In the context of $P$ vs $NP$, I was taught the following during my CS education:
- $P$ is the set of problems that can be solved in polynomial time
- $NP$ is the set of problems for which solutions can be verified in polynomial time
- Until $P$ vs $NP$ is solved, we only know that $P \subseteq NP$
However, I can also imagine a set of problems $X$, defined as the set of problems for which we can prove that a solution exists in polynomial time, without necessarily finding the solution itself. For example, assuming a problem instance that belongs to SAT:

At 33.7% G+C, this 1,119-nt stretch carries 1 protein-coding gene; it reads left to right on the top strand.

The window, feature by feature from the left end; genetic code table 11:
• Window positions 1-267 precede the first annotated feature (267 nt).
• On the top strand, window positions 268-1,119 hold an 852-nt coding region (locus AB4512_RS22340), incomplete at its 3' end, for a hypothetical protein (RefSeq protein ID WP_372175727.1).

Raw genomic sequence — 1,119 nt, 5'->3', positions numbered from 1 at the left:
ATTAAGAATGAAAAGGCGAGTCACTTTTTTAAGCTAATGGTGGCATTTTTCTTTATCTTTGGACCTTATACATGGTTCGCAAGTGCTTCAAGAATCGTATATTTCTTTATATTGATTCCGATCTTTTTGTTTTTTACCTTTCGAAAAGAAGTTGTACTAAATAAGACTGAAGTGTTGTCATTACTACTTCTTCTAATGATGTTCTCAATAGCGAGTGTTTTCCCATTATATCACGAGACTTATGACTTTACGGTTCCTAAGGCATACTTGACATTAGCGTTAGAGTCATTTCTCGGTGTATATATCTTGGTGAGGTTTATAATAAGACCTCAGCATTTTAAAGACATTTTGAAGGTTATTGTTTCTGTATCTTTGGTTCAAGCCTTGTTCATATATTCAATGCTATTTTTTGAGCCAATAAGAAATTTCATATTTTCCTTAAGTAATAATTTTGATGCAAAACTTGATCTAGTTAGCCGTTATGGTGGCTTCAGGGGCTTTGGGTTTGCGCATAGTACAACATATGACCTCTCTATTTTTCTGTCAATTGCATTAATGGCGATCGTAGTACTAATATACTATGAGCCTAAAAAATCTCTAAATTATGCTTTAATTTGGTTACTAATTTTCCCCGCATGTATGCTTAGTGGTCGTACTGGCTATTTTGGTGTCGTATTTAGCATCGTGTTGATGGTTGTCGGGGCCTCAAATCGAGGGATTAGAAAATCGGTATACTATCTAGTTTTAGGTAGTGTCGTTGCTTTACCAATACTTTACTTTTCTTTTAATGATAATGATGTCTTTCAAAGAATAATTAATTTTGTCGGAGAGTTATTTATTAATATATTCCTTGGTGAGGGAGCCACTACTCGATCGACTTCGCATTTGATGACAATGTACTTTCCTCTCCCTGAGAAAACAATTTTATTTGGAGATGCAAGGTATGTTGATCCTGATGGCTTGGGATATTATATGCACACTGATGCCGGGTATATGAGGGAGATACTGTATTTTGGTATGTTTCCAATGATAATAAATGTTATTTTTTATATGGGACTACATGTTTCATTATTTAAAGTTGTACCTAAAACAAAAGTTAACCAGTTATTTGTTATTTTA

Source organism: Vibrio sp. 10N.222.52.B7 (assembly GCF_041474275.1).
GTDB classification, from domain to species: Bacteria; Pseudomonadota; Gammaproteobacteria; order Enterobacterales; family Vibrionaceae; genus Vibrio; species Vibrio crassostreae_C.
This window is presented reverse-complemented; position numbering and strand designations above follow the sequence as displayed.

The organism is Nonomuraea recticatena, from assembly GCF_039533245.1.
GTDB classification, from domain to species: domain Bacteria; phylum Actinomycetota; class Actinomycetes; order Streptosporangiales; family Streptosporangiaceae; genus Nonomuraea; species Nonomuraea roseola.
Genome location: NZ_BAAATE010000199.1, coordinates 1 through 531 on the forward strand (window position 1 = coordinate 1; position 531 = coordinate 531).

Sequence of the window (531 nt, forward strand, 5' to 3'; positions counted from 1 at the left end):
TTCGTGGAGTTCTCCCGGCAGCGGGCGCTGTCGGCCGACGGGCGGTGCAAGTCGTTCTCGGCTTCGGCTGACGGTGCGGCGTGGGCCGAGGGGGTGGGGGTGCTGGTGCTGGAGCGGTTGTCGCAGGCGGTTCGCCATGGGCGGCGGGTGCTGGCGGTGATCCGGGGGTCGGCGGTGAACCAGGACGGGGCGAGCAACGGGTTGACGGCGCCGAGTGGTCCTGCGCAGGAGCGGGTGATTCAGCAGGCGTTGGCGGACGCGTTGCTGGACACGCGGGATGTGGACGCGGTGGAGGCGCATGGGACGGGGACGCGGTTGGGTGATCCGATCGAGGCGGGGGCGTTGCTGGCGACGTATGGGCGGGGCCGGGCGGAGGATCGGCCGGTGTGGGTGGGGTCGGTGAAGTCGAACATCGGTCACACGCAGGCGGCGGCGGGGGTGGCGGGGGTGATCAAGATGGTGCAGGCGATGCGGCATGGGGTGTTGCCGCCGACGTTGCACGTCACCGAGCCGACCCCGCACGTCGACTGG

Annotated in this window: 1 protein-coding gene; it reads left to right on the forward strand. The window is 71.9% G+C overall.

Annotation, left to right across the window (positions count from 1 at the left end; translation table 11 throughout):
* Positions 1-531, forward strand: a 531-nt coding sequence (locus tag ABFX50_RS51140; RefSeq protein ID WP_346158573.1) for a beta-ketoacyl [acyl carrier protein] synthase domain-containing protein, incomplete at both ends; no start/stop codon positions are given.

- A solution to a SAT problem can be checked in polynomial time.
- A solution to a SAT problem be found in exponential time (if $P \neq NP$), or in polynomial time (if $P=NP$)
- However, the above does not answer how fast can we prove if a solution exists, without finding the solution itself.
Based on the above, I have the following question:
- What is the relation between $X$, $P$ and $NP$?
- Fundamentally, is finding a solution computationally equivalent to proving that a solution exists?
Personally, I find it reasonable that proving the existence of a solution should be fundamentally easier than constructing a specific solution. The former requires less information than the latter. However, this was rarely, if ever, discussed during my CS education.
EDIT: I corrected the definition of class X: "which we can prove that a solution exists in polynomial time, without necessarily finding the solution itself"